"The Mississippi River carries the mud of thirty states and two provinces 2,000 miles south to the delta and deposits 500 million tons of it there every year. The business of the Mississippi, which it will accomplish in time, is methodically to transport all of Illinois to the Gulf of Mexico."
-- Charles Kuralt
We're accustomed to seeing the Mississippi River as a powerful force of nature that cannot be completely tamed by man. It's a river that delivers "500-year floods" every few years, and then -- just to make things interesting -- drops so low during droughts that the Corps of Engineers has to blow up rocks to keep the channel clear for barges.
Not all of the river is like this, though. It has to start somewhere, and that somewhere is a trickle at Lake Itasca State Park in Minnesota.
The water from Lake Itasca spills across a small dam capped with strategically placed boulders. This is the exact spot that marks the "official" beginning of the river. A sign in the form of a tree stump announces, "Here 1475 ft above the ocean the mighty Mississippi begins to flow on its winding way 2552 miles to the Gulf of Mexico." It's probably the most photographed tree stump anywhere.
It's tradition for visitors to walk across the river here, either by carefully stepping on the slick-as-snot rocks, or by wading through the pool just below. Next tourists make the obligatory march across the first "bridge" across the river, a small log that has been installed just downstream.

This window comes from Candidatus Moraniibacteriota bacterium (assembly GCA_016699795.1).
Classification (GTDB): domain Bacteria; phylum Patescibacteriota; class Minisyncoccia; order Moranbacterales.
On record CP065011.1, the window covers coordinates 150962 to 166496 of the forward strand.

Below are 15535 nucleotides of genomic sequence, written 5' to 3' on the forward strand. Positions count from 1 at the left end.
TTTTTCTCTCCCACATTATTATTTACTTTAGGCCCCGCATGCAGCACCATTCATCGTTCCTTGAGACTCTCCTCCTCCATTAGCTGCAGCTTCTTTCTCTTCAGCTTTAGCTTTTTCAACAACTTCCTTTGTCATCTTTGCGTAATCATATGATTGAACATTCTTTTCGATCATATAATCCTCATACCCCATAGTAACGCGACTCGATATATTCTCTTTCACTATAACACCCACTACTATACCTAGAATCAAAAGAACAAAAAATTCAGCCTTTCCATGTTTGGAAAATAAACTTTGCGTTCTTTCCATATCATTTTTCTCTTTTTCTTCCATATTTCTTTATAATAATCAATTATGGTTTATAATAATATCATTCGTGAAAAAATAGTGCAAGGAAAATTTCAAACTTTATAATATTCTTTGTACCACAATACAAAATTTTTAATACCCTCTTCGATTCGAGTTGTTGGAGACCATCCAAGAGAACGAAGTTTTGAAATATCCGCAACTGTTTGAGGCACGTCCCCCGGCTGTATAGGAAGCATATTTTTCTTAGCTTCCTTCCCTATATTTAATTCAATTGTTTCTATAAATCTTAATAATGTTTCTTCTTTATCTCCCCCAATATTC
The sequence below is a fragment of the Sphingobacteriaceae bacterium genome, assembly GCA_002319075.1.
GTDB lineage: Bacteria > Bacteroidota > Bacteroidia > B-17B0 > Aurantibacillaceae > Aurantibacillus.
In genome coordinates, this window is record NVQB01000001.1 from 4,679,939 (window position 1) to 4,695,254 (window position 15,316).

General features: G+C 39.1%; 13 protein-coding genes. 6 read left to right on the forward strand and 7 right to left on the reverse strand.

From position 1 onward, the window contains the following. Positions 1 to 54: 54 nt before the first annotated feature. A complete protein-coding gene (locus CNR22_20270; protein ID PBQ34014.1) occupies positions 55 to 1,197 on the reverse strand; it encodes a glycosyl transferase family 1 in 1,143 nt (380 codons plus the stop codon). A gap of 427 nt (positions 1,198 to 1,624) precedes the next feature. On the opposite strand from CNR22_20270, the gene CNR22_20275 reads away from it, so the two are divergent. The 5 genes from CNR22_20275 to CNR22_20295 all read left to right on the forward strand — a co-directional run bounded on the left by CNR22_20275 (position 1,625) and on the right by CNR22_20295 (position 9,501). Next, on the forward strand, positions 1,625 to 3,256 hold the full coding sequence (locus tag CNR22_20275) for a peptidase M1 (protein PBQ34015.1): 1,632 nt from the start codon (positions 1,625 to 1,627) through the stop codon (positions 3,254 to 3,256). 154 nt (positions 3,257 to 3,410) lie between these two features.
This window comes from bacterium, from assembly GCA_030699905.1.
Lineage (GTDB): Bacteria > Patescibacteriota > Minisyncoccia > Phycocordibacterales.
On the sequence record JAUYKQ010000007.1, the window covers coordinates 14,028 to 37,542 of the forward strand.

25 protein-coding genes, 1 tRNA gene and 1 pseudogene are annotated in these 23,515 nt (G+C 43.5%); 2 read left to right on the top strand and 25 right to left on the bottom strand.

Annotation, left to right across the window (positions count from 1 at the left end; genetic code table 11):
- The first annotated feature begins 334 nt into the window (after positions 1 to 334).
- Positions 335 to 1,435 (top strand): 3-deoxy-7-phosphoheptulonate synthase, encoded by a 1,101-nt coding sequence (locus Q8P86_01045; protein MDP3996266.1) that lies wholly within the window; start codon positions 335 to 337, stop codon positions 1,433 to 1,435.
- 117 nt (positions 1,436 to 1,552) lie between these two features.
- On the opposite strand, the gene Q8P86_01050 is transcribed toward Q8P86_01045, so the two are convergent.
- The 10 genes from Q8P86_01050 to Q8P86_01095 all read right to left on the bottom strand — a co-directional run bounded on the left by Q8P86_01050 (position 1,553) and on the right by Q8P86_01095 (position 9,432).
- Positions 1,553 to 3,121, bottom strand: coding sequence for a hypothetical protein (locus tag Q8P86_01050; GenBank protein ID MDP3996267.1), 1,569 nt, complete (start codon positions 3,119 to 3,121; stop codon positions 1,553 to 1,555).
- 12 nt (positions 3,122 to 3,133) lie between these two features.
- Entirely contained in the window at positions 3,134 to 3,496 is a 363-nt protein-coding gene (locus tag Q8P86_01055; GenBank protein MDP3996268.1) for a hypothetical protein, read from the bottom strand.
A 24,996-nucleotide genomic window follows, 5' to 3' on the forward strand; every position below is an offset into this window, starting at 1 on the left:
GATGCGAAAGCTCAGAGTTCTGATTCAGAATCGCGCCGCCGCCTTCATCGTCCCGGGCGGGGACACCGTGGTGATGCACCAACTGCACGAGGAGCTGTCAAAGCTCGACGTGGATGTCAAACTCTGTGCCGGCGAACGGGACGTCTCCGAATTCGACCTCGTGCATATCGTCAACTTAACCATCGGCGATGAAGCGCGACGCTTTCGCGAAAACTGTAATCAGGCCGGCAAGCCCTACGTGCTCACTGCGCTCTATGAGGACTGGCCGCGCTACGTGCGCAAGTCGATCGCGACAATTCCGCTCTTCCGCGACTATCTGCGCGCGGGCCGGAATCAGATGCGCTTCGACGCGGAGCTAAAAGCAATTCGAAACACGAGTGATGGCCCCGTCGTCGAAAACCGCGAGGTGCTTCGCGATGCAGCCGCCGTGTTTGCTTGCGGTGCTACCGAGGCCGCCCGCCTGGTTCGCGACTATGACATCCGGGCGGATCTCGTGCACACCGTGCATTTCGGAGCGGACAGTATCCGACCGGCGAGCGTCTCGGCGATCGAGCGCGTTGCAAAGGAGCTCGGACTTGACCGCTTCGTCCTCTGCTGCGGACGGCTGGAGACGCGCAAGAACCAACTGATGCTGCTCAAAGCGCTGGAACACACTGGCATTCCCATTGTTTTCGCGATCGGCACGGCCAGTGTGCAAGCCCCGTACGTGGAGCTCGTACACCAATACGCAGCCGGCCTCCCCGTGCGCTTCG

From there a trail leads to the "second" bridge over the river and then past a stand of lady slipper orchids (the state flower of Minnesota).
Finally, it's off to the gift shop to buy a souvenir T-shirt or hat as proof that it's possible to walk across the Mississippi. Yes, the whole thing feels like a tourist trap, but it's also a bucket list item for many people.
But not so fast. Although the Mississippi River is officially considered to start at Lake Itasca, a drive around the state park reveals a slight problem: there are other tributaries that feed into the lake. How come they aren't part of the Mississippi?
This is a question that has vexed explorers, scientists, and politicians since the 1800s. A whole series of explorers ventured to the area, hoping to stake their claim on discovering the "true head" of the Mississippi. In 1832, Henry Rowe Schoolcraft was the first explorer to place the headwaters at Lake Itasca, a name that he coined somewhat confusingly by taking some of the letters from the Latin word veritas ("truth") and caput ("head").
A few years later, Joseph Nicollet explored the tributaries of Lake Itasca and wrote in his journal that one of the streams, which now bears his name, was "truly the infant Mississippi."
Indeed, the all-knowing Google seems to agree: if you zoom in to the right spot on Google Maps, Nicolet Creek is clearly labeled as the "Mississippi River."
The terrain around Lake Itasca is relatively flat and shrouded in deep woods, making it a challenge to understand the topography. Today, a fire lookout tower is open to the public, but climbing to the top doesn't really help matters: the forest looks mostly the same in every direction.